Stegmüller, Bibl., 3679. Because of the loss of the first leaf of quire 17, the text begins in Paris, 1533, edn. fol. lxiivb/66.
3. (fols. 181r-223v)
, Comm. Cant.
Rubric: Incipiunt cantica canticorum.
Incipit: Deus in gradibus eius cognoscetur. Ita dicit alia edicio
Incipit: [fol. 182r] ... istum desiderancium et expectancium et deprecancium ait. Osculetor me. osculo oris sui id est ad erudiendum et reconciliandum me Deo
Explicit: montes aromatum id est inter sanctos et angelos ut ibi insequaris ... in quibus salit transilit et discurrit.
Stegmüller, Bibl., 3682, ed. Venice (1703), 105–38, but with the explicit close to that of Stegmüller, Bibl., 3683. The excision of the first leaf of quire 29, between fols. 214/15, does not lead to loss of text: the catchword runs on. There is a distinctio on fol. 181v. At the end, fo. 223v, low down in the margin, is a cursive note ‘ecclesiastes et cantica canticorum.’ This may confirm the suggestion below, under Structure, that Proverbs, which has its own colophon, was written separately from the other two items.
Secundo Folio: [petierant].
Support: parchment HFFH
223 leaves preceded and followed by one 18th-century flyleaf.
Dimensions (leaf): 420 × 280 mm.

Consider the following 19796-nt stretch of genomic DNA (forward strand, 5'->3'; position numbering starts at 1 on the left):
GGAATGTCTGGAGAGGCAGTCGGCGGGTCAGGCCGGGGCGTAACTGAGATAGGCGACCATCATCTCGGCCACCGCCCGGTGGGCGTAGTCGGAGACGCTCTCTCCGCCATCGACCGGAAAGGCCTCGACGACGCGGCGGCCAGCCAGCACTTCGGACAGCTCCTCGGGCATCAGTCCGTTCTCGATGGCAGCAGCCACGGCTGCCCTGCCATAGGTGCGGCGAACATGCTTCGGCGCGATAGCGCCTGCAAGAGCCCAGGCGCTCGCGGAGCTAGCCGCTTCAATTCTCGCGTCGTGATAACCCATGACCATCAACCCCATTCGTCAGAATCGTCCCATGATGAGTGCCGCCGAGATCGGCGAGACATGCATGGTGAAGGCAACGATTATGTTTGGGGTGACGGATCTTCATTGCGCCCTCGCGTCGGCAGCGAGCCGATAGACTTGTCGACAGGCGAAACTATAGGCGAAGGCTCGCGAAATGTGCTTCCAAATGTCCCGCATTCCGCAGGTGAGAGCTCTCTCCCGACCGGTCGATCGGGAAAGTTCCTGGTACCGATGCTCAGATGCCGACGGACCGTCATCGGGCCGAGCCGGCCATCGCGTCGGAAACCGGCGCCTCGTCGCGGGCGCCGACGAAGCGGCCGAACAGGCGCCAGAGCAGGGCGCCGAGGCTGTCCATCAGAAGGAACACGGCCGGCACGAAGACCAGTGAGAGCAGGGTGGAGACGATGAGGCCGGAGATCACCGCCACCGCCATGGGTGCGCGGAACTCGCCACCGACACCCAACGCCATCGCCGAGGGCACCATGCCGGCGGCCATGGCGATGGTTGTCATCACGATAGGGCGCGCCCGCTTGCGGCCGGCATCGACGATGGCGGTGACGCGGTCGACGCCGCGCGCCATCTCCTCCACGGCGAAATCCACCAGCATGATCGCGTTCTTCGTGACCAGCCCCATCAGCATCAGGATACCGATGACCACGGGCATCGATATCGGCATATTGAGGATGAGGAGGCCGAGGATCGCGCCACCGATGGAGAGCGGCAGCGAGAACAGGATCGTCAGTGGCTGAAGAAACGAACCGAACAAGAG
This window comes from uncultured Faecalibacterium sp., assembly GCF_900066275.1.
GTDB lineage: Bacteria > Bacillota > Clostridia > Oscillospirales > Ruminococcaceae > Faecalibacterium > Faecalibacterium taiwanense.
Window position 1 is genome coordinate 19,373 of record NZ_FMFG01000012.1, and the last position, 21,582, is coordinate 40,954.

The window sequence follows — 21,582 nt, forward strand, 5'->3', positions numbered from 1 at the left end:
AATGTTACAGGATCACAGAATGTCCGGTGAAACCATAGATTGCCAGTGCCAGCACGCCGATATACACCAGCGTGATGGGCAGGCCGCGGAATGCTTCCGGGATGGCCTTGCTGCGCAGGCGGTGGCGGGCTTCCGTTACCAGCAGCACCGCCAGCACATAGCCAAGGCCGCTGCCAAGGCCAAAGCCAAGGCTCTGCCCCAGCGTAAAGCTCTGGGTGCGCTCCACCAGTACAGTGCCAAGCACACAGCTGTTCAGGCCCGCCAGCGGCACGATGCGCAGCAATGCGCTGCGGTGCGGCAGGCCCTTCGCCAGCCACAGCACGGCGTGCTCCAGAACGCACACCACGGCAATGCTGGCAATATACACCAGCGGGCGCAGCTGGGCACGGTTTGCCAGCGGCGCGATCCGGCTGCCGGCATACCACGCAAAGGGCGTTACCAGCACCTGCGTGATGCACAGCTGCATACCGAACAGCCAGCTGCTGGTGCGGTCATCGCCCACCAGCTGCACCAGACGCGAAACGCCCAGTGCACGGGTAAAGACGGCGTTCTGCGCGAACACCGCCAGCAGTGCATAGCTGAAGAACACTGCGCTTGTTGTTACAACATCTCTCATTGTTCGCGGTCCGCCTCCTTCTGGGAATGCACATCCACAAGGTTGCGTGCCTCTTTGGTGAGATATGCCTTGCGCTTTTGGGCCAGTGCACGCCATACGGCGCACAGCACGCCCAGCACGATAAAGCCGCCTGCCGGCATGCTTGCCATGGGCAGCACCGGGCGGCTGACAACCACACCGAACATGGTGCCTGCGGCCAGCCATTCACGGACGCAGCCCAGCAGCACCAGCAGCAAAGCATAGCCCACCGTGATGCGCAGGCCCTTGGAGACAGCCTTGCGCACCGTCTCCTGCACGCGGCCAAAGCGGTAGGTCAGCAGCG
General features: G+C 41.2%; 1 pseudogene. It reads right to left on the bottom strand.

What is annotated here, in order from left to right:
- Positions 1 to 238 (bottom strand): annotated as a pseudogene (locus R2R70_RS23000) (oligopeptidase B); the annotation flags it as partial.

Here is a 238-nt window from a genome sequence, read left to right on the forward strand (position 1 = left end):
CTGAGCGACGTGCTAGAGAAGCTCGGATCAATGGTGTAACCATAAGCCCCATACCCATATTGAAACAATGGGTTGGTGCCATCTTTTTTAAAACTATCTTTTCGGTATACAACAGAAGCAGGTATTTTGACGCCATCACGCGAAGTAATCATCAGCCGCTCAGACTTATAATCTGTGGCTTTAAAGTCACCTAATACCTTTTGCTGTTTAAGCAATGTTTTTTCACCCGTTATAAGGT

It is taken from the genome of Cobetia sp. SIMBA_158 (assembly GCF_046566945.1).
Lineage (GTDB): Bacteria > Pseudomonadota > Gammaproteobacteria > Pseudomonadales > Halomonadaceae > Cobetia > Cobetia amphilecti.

Dimensions (column): 283 × 80 mm.
18 (wants 2) 2–58 68 (wants 8) 7–158166 (wants 2–6, blank) 178 (wants 1) 18–288 2910 (wants 1). Catchwords by the scribe; no quire signatures or numbers. The excision of five leaves after fol. 119 (sig. 16 leaves 1–6) and the leaf before fol. 120 (sig. 17 leaf 1) suggest that items 2 and 3 were planned and written as separate volumes: see also note on item 3 above.
Two columns, 60 lines. Ruled in crayon
Of the same type as in MS 51 and by the same artist, Artist B, for a characterization of whose work see Watson, Exeter, pp. 85–87.
Item 1 fol. 1r has an illuminated border, illuminated initials at the beginning of chapters, red underlining of lemmata, blue and red paraphs, and rubrics. Item 2 has a similar border on fol. 120r, and blue and red paraphs. Item 3 has a border on fol. 181r which contains Keys’s arms, red and blue paraphs, and illuminated initials for chapter beginnings.
Stamped leather bindings over square-edged wooden boards, (presumably) rebound; stamp used was employed in Oxford between 1535 and 1621, here in the second phase state, probably c. 1605–10. Two straps held by nails. Refurbished in the 19th century (1839?): that volumes were resewn is indicated by the very tight binding, which makes collation difficult, and by the provision of new endbands; edges were stained red; book was reinforced by pasting long strips of canvas round the spine and attached to the boards, and the old spines were replaced. Sewn on seven bands. For other details see Watson, Exeter, p. 87.
Provenance and Acquisition
Arms excised from the border of fol. 1r will have been Keys’s. For his ex dono inscription, once probably in this volume, see MS 53, History.
Exeter library identifications are: on fol. 1r ‘Liber Coll: Exon.’ (s. xvi/xvii?); on the front pastedown bookplate 3, and on it ‘173–F–5’, deleted and replaced by ‘213.E.6’, also ‘Coxe LV (pencil).